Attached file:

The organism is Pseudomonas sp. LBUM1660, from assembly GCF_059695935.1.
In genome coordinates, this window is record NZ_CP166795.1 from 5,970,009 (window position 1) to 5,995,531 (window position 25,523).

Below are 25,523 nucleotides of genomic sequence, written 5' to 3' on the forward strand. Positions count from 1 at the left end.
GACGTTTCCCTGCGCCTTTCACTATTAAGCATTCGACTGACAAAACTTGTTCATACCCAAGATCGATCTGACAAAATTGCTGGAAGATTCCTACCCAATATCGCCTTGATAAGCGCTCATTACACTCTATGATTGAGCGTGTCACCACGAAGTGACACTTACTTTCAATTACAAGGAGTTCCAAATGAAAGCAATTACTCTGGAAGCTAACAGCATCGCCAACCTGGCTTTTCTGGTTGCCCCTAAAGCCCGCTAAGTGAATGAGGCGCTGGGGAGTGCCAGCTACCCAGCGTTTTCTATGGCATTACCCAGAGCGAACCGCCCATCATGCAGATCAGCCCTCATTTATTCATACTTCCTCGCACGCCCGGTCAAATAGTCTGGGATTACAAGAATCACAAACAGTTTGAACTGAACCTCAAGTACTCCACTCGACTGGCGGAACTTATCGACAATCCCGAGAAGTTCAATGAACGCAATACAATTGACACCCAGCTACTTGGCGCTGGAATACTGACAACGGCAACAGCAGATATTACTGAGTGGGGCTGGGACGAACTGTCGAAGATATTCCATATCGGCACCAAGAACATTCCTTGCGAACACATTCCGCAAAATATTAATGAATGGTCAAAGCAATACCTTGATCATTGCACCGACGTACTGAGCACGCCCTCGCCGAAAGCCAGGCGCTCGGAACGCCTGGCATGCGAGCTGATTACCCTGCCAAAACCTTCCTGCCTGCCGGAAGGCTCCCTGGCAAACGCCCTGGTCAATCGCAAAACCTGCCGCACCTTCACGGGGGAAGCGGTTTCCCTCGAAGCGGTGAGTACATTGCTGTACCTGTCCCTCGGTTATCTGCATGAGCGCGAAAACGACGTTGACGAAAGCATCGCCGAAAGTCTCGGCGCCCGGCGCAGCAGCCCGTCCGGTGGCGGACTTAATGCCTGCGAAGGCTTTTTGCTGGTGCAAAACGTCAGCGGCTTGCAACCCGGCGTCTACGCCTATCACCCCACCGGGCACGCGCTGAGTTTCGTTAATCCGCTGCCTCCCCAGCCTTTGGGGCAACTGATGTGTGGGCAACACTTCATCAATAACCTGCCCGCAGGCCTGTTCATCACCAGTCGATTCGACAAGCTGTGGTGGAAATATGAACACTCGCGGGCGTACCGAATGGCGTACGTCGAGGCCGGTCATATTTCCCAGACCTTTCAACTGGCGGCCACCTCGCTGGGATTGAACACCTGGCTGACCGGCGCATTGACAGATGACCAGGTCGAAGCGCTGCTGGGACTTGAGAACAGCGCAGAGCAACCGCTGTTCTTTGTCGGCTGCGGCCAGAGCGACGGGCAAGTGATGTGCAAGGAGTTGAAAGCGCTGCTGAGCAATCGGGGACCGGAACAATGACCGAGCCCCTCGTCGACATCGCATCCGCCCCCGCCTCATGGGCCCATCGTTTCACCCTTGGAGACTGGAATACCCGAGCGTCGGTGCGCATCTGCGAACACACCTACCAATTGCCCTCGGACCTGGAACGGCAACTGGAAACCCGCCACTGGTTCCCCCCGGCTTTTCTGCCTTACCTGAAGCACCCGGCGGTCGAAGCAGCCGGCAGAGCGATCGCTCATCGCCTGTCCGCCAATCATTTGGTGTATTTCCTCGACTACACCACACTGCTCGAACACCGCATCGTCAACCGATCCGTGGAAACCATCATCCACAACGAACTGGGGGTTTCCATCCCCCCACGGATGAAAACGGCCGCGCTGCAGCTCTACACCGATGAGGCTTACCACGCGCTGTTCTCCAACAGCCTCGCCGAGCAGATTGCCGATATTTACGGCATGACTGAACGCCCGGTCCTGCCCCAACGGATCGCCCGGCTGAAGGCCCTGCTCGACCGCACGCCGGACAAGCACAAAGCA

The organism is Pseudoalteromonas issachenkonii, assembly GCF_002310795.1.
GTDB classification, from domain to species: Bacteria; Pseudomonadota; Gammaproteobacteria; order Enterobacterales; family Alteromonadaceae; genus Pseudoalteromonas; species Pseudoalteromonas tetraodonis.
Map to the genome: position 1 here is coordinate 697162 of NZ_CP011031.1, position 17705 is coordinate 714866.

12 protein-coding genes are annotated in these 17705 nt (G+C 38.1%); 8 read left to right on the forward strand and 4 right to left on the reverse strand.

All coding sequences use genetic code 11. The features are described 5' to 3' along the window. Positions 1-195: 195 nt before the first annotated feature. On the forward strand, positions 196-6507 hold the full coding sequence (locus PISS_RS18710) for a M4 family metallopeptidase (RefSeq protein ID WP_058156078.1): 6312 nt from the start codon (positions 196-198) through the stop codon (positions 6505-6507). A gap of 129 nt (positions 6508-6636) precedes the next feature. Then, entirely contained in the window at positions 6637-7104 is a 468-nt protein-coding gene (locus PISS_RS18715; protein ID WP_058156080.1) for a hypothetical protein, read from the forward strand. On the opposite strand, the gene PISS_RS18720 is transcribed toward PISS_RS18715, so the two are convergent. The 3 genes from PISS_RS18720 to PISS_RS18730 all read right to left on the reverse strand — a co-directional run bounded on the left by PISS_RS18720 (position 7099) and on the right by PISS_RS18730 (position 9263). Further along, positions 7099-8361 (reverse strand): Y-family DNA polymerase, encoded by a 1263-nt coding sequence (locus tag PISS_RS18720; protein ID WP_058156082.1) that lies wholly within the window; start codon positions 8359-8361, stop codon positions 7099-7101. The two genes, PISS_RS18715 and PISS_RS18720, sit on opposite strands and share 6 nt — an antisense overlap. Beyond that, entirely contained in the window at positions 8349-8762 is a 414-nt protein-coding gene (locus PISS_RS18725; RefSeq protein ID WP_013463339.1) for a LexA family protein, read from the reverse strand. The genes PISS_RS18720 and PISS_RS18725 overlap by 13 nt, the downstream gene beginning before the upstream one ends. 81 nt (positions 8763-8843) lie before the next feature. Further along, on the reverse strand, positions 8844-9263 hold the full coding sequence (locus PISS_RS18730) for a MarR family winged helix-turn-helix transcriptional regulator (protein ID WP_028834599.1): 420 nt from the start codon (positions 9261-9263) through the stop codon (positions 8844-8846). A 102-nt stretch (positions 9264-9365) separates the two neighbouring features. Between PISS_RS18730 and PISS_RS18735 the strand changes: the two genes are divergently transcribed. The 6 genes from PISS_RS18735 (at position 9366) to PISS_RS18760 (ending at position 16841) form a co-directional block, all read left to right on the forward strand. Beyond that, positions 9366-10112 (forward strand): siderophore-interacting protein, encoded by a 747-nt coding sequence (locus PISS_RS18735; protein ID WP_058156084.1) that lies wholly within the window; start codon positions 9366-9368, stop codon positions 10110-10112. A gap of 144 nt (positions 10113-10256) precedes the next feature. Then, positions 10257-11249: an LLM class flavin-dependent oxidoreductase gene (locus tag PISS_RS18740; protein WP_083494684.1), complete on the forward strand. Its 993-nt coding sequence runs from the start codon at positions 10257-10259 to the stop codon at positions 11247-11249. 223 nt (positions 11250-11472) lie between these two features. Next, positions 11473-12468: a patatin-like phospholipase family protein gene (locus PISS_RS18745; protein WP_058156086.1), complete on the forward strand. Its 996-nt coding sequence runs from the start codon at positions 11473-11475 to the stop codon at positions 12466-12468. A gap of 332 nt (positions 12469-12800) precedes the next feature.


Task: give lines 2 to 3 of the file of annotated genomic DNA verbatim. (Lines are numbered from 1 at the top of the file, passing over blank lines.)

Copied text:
In genome coordinates, this window is record NZ_CP166795.1 from 5,970,009 (window position 1) to 5,995,531 (window position 25,523).

Below are 25,523 nucleotides of genomic sequence, written 5' to 3' on the forward strand. Positions count from 1 at the left end.